Kubernetes Secrets

This topic describes how to deploy Secretless in Kubernetes/OpenShift with Kubernetes secrets as the credential provider. Rather than supply your application with the database credentials directly, you deploy your application with the Secretless Broker sidecar to keep secrets out of your app and keep them secure.

Prerequisites

OpenShift vs Kubernetes

The code snippets in this topic use kubectl. If you are deploying OpenShift, replace each kubectl with oc

Assumptions

  • You have a test application that requires a PostgreSQL or MySQL database

  • You are using a supported version of OpenShift or Kubernetes

  • You have already set up the database, it is accessible to apps running in your OpenShift / Kubernetes environment, it supports SSL, and you have credentials for the database

  • You are in a test or development environment and want to store the credentials in Kubernetes secrets

 

Kubernetes secrets should not be used in production environments without first carefully configuring your Kubernetes or OpenShift cluster. For more information on the possible risks, see the Kubernetes documentation.

Before getting started, you may want to read up on How it works or Configuration.

Load Secrets

The first step in preparing to deploy your application with Secretless is to load the database credentials into a Kubernetes secret. In the example that follows we are setting up a PostgreSQL connection; the setup for MySQL is similar.

Ensure you are logged in to your Kubernetes or OpenShift cluster via the command line. Store the database connection details in your environment in POSTGRES_ADDRESS, POSTGRES_USERNAME, and POSTGRES_PASSWORD environment variables and run the following command to create a Kubernetes secret with the connection details:

 
kubectl create secret generic my-app-postgres \
  --from-literal=address=$POSTGRES_ADDRESS \
  --from-literal=username=$POSTGRES_USERNAME \
  --from-literal=password=$POSTGRES_PASSWORD

Create the Secretless Broker Configuration

Next, define the Secretless Broker configuration. Secretless uses this configuration to determine where to listen for incoming connections, where to route those connections, and where to get the credentials for each connection.

Write the following YAML to a file named secretless.yml.

 
listeners:
  - name: pg
    protocol: pg
    address: 0.0.0.0:5432
handlers:
  - name: pg
    listener: pg
    credentials:
      - name: address
        provider: kubernetes
        id: my-app-postgres#address
      - name: username
        provider: kubernetes
        id: my-app-postgres#username
      - name: password
        provider: kubernetes
        id: my-app-postgres#password

The configuration above instructs Secretless to listen on port 5432 for an incoming PostgreSQL connection. The credentials for the connection are going to come from the my-app-postgres Kubernetes secret.

 

By default Secretless Broker will connect to PostgreSQL usingsslmode=require.

For information on additional sslmode values available, see the Handlers.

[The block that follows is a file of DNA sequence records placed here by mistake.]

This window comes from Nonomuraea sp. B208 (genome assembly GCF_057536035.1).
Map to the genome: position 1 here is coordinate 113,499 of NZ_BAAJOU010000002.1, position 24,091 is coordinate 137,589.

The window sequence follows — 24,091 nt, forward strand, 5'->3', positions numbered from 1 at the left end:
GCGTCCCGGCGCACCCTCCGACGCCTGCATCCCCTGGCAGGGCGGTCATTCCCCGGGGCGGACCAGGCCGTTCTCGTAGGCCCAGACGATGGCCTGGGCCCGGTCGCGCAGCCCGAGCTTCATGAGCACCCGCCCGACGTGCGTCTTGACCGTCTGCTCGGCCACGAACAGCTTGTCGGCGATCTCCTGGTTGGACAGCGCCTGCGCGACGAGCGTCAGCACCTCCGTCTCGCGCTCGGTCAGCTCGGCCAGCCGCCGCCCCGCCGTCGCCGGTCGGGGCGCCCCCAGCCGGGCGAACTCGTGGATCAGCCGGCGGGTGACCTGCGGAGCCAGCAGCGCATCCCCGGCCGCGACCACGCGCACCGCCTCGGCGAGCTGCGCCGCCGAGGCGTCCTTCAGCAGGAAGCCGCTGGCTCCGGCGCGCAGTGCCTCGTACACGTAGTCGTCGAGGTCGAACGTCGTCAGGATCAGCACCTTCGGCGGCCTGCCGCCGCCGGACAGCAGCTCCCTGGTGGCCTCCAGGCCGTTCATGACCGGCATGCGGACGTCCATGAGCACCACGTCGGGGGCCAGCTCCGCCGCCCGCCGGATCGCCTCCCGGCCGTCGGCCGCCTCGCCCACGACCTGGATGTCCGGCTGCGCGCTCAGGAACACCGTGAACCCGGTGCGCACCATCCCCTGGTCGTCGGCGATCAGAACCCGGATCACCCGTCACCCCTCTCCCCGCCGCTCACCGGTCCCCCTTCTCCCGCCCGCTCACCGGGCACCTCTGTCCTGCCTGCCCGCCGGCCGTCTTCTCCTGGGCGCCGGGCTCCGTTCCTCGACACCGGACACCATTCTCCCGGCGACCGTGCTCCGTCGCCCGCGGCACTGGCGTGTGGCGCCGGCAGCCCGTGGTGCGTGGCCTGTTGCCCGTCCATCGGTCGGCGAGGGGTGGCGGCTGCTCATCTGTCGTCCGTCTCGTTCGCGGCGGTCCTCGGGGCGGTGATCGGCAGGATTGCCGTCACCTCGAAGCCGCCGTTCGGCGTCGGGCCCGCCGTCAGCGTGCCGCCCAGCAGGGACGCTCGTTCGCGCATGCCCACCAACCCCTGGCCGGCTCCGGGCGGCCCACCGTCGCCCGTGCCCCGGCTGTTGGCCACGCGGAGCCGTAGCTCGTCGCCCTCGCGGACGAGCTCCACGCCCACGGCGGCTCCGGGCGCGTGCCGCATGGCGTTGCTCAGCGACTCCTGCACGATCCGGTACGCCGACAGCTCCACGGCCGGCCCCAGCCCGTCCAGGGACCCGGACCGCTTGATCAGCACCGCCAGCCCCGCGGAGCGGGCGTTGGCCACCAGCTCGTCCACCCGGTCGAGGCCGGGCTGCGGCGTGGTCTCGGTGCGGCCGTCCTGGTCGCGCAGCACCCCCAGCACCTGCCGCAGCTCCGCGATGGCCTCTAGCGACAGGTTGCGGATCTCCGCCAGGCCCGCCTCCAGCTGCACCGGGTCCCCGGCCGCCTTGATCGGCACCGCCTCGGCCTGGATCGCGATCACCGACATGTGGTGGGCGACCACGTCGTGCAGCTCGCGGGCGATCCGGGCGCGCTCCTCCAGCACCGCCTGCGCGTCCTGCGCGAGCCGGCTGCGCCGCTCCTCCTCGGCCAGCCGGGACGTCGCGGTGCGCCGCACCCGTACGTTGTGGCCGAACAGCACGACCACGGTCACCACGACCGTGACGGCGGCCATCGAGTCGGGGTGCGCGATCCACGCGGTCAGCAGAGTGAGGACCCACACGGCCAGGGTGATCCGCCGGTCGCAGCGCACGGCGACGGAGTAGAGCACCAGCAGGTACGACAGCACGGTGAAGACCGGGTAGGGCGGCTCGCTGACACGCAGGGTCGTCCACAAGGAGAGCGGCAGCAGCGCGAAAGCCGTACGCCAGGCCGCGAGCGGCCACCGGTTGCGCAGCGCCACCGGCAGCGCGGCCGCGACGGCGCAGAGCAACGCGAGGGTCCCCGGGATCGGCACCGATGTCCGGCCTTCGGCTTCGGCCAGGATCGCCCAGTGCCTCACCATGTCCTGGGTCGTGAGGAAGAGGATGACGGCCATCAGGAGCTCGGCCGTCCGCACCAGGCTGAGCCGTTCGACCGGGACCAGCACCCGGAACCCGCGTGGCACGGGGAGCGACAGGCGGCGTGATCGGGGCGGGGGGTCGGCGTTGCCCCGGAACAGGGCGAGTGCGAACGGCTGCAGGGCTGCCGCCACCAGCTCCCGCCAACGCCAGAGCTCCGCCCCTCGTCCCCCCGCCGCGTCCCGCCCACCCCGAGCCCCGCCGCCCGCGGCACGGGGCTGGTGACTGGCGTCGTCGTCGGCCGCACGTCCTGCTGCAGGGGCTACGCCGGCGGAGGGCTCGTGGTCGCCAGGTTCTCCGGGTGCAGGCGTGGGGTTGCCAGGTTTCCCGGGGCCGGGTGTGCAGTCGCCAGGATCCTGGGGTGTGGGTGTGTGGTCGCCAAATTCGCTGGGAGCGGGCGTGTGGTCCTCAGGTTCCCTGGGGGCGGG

To store the configuration in Kubernetes / OpenShift and make it accessible to the Secretless sidecar container, create a new ConfigMap in Kubernetes using the newly created secretless.yml.

 
kubectl create configmap my-app-secretless-config --from-file=secretless.yml

Update Your Application

If you are already running your application elsewhere, it likely already has some method of retrieving or storing database credentials and opening the database connection.

To prepare your application to connect to the database via Secretless instead, you can remove any existing database credentials from the application and configure it to connect to localhost:5432 - the port that Secretless is listening on.

That's it! It really is that simple to set up your app to use Secretless.

Add the Secretless Broker Sidecar to Your App Deployment

Secretless Broker is deployed as a sidecar container in the same pod as your application. You can deploy Secretless with your app by modifying your application manifest to include the Secretless Broker container definition with its configuration ConfigMap provided via a volume mount.

  You will want to ensure the pod has access to the my-app-postgres secret, otherwise the broker will be unable to retrieve it. By default secrets are namespace-scoped.
 
---
apiVersion: apps/v1
kind: Pod
metadata:
  name: my-app
  namespace: demo
  labels:
    app: my-app
  spec:
    containers:
    # <-- Your container definition here -->
    # - name: my-app
    #   image: my-app:latest
    - name: secretless-broker
      image: cyberark/secretless-broker:latest
      args: ["-f", "/etc/secretless/secretless.yml"]
      ports:
      - containerPort: 5432
      volumeMounts:
      - name: config
        mountPath: "/etc/secretless"
        readOnly: true
    volumes:
    - name: config
      configMap:
        name: my-app-secretless-config

Run

Once you have updated your application manifest to include the configured Secretless Broker sidecar, save it as my-app-manifest.yml and apply it to deploy the pod. Your application will begin to access PostgreSQL via Secretless Broker without ever knowing the database credentials.

 
kubectl create -f my-app-manifest.yml

Next steps

 
9.7